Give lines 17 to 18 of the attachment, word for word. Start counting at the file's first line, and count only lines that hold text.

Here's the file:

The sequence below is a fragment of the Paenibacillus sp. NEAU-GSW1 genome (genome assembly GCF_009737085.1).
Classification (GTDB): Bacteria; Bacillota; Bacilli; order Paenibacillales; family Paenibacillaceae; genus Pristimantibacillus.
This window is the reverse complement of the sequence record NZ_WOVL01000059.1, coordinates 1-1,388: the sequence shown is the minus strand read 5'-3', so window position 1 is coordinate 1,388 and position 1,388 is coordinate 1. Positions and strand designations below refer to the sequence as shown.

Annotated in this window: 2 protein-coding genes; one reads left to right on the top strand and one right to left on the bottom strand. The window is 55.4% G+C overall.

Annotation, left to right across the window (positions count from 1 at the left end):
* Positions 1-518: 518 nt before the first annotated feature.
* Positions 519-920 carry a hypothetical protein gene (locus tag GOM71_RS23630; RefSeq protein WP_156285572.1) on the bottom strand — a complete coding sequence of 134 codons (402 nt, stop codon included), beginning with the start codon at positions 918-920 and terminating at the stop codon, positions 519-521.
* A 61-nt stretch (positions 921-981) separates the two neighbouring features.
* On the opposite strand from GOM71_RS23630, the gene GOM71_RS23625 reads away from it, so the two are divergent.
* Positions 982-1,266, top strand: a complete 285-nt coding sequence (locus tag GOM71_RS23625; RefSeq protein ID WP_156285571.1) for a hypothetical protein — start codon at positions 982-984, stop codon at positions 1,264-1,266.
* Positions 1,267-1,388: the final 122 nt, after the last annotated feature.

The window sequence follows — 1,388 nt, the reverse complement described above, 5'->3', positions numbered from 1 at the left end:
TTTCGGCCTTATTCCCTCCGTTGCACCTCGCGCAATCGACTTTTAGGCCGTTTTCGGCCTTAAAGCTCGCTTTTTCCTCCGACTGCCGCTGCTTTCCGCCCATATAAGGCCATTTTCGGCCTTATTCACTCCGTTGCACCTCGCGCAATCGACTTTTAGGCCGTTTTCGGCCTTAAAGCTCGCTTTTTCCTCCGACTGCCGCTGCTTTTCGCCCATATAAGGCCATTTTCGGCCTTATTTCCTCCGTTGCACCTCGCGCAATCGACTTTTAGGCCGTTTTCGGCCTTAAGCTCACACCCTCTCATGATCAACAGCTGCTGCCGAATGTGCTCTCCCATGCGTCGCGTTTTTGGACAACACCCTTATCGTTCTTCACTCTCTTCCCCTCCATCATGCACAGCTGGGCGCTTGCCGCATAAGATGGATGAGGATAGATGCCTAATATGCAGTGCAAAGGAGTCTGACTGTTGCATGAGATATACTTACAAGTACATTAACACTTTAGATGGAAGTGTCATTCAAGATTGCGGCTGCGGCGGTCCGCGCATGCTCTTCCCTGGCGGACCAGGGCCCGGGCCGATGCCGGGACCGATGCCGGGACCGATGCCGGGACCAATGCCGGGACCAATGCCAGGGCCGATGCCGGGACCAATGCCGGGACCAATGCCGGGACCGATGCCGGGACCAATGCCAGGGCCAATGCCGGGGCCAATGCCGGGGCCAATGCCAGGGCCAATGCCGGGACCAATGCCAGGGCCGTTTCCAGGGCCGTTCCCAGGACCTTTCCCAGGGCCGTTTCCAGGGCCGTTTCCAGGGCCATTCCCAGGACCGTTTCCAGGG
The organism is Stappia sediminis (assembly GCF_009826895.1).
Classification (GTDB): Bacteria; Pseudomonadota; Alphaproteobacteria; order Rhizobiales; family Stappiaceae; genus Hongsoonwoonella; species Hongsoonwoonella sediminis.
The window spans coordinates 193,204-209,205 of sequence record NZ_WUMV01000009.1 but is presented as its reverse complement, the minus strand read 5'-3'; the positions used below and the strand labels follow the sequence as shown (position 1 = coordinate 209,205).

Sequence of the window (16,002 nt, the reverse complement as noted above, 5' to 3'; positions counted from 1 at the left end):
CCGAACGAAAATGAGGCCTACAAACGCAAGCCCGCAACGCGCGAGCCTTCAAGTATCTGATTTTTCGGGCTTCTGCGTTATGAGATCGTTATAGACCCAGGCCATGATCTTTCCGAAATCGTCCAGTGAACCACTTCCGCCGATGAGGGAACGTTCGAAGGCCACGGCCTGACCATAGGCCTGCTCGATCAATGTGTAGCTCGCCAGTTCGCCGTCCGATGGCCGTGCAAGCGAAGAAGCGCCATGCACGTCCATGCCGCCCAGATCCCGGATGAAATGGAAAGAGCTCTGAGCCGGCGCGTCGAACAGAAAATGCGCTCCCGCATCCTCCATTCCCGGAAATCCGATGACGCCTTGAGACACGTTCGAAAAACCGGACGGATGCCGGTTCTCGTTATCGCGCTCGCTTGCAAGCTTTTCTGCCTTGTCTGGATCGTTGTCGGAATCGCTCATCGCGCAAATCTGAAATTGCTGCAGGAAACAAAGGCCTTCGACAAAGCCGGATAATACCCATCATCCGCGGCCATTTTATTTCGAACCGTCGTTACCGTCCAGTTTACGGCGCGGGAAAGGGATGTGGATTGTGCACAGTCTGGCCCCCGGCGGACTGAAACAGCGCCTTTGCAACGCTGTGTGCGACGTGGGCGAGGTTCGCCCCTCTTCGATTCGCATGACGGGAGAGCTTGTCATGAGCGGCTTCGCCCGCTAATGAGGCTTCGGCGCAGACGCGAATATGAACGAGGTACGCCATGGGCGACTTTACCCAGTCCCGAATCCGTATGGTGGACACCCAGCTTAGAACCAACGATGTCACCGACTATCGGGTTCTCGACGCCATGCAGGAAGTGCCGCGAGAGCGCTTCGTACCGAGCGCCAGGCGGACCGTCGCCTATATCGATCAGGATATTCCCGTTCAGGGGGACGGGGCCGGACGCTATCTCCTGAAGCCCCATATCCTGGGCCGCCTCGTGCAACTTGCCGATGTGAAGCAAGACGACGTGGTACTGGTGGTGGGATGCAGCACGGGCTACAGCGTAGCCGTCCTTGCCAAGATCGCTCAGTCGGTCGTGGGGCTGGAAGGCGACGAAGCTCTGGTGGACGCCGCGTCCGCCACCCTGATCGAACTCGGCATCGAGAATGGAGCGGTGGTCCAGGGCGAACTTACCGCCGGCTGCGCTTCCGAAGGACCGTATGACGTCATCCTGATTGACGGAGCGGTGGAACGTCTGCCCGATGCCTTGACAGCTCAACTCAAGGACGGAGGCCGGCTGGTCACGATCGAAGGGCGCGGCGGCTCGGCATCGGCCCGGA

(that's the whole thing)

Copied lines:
Sequence of the window (16,002 nt, the reverse complement as noted above, 5' to 3'; positions counted from 1 at the left end):
CCGAACGAAAATGAGGCCTACAAACGCAAGCCCGCAACGCGCGAGCCTTCAAGTATCTGATTTTTCGGGCTTCTGCGTTATGAGATCGTTATAGACCCAGGCCATGATCTTTCCGAAATCGTCCAGTGAACCACTTCCGCCGATGAGGGAACGTTCGAAGGCCACGGCCTGACCATAGGCCTGCTCGATCAATGTGTAGCTCGCCAGTTCGCCGTCCGATGGCCGTGCAAGCGAAGAAGCGCCATGCACGTCCATGCCGCCCAGATCCCGGATGAAATGGAAAGAGCTCTGAGCCGGCGCGTCGAACAGAAAATGCGCTCCCGCATCCTCCATTCCCGGAAATCCGATGACGCCTTGAGACACGTTCGAAAAACCGGACGGATGCCGGTTCTCGTTATCGCGCTCGCTTGCAAGCTTTTCTGCCTTGTCTGGATCGTTGTCGGAATCGCTCATCGCGCAAATCTGAAATTGCTGCAGGAAACAAAGGCCTTCGACAAAGCCGGATAATACCCATCATCCGCGGCCATTTTATTTCGAACCGTCGTTACCGTCCAGTTTACGGCGCGGGAAAGGGATGTGGATTGTGCACAGTCTGGCCCCCGGCGGACTGAAACAGCGCCTTTGCAACGCTGTGTGCGACGTGGGCGAGGTTCGCCCCTCTTCGATTCGCATGACGGGAGAGCTTGTCATGAGCGGCTTCGCCCGCTAATGAGGCTTCGGCGCAGACGCGAATATGAACGAGGTACGCCATGGGCGACTTTACCCAGTCCCGAATCCGTATGGTGGACACCCAGCTTAGAACCAACGATGTCACCGACTATCGGGTTCTCGACGCCATGCAGGAAGTGCCGCGAGAGCGCTTCGTACCGAGCGCCAGGCGGACCGTCGCCTATATCGATCAGGATATTCCCGTTCAGGGGGACGGGGCCGGACGCTATCTCCTGAAGCCCCATATCCTGGGCCGCCTCGTGCAACTTGCCGATGTGAAGCAAGACGACGTGGTACTGGTGGTGGGATGCAGCACGGGCTACAGCGTAGCCGTCCTTGCCAAGATCGCTCAGTCGGTCGTGGGGCTGGAAGGCGACGAAGCTCTGGTGGACGCCGCGTCCGCCACCCTGATCGAACTCGGCATCGAGAATGGAGCGGTGGTCCAGGGCGAACTTACCGCCGGCTGCGCTTCCGAAGGACCGTATGACGTCATCCTGATTGACGGAGCGGTGGAACGTCTGCCCGATGCCTTGACAGCTCAACTCAAGGACGGAGGCCGGCTGGTCACGATCGAAGGGCGCGGCGGCTCGGCATCGGCCCGGA